∞ Noise

(Quick reminder, before it becomes obvious from the text — I have more interest in hardware random number generation than I have understanding …)

Just got Bill “WaywardGeek” Cox’s Infinite Noise USB Random Number Generator. It uses very few components, and doesn’t even have a microcontroller on board. It relies on the controlled amplification of thermal noise as its entropy source.

Not great enhanced image of the Infinite Noise board. Yes, that's all there is to it
Not great enhanced image of the Infinite Noise board. Yes, that’s all there is to it

As it’s so very simple, it uses a driver to read from the device, and then hashes the data to reduce the data stream to very close to pure noise. Building the driver is easy, once you work it that the code lives in the infnoise/software folder on the author’s github repo.

Normal operation would look like this:

sudo ./infnoise | entropy_consuming_program …

as in

sudo ./infnoise | rngtest -t 10

which I left running for a work day to get

…
rngtest: bits received from input: 10327720032
rngtest: FIPS 140-2 successes: 515955
rngtest: FIPS 140-2 failures: 431
rngtest: FIPS 140-2(2001-10-10) Monobit: 63
rngtest: FIPS 140-2(2001-10-10) Poker: 61
rngtest: FIPS 140-2(2001-10-10) Runs: 162
rngtest: FIPS 140-2(2001-10-10) Long run: 151
rngtest: FIPS 140-2(2001-10-10) Continuous run: 0
rngtest: input channel speed: (min=29.022; avg=178.828; max=19531250.000)Kibits/s
rngtest: FIPS tests speed: (min=17.403; avg=30.153; max=85.917)Mibits/s
rngtest: Program run time: 56727702860 microseconds

So from its success to failure rate, it produces pretty decent (for my casual use) results. These bytes chug out at around 22¾ Kbytes/second; not screamingly fast, but decent, considering the very simple hardware.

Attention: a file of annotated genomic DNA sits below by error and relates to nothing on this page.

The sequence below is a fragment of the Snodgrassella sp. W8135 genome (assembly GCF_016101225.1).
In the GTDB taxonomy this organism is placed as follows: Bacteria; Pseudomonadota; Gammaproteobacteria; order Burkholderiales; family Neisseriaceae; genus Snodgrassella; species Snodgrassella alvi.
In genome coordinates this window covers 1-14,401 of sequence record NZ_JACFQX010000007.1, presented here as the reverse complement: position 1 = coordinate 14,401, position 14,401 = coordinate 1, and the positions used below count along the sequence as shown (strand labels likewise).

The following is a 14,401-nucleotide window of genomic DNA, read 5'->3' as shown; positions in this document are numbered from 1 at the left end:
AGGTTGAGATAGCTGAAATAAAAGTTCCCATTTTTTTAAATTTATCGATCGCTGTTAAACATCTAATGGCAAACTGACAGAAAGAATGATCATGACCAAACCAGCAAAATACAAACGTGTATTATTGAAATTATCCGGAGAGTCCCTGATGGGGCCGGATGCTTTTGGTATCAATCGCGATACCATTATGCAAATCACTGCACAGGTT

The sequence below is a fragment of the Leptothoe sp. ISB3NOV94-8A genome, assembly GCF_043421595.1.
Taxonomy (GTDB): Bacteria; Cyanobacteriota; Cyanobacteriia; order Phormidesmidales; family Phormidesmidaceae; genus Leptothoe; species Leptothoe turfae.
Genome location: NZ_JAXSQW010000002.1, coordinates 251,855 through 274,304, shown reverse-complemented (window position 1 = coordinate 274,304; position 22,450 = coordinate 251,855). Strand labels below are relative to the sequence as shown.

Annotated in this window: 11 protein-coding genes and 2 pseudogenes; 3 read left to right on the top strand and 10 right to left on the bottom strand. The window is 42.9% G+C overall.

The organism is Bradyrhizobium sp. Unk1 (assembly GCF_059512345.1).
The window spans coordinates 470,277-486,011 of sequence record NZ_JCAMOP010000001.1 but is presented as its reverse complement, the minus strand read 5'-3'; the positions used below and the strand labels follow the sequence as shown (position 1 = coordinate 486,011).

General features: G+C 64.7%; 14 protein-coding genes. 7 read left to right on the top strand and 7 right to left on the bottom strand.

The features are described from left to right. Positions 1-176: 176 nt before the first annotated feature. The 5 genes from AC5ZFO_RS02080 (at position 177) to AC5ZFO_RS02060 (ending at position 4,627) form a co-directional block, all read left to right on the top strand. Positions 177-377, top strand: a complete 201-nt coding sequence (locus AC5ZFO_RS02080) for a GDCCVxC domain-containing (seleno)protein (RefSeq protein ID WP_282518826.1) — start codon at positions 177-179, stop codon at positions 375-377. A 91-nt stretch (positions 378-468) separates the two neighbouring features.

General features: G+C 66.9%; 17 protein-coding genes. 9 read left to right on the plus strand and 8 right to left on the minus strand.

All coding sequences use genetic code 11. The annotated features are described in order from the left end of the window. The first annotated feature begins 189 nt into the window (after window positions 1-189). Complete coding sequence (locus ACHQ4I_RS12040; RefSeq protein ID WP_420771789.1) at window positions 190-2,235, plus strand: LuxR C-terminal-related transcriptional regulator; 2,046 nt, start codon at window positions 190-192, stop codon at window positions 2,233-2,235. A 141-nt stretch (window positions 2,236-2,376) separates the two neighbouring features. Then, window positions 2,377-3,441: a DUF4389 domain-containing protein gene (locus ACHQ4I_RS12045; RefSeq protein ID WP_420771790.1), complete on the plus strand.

You can run the hardware without hashing/whitening, and the results (from a much shorter run) are less solid:

sudo ./infnoise --raw | rngtest -t 10
…
rngtest: bits received from input: 15499264
rngtest: FIPS 140-2 successes: 0
rngtest: FIPS 140-2 failures: 774
rngtest: FIPS 140-2(2001-10-10) Monobit: 0
rngtest: FIPS 140-2(2001-10-10) Poker: 774
rngtest: FIPS 140-2(2001-10-10) Runs: 774
rngtest: FIPS 140-2(2001-10-10) Long run: 0
rngtest: FIPS 140-2(2001-10-10) Continuous run: 0
rngtest: input channel speed: (min=27.201; avg=355.760; max=9765625.000)Kibits/s
rngtest: FIPS tests speed: (min=24.868; avg=30.488; max=41.554)Mibits/s
rngtest: Program run time: 49831593 microseconds

Another naïve test is seeing how images made from the data stream look:

don't stare at this too long, or richard d james's grinning mug will appear
random bytes (PNG), file size 49435 bytes
nvrandom20150121074051
raw bytes (PNG), file size 45421 bytes

Each of these 128 pixel squares should be no less than 49152 (= 128 × 128 × 3) bytes — plus the size of any PNG header/metadata — in size. The fact that the raw output is smaller shows that PNG’s compressor found some patterns it could work with.

It’s a fun little device, and Bill is adding new code and features to the driver at waywardgeek/infnoise regularly.

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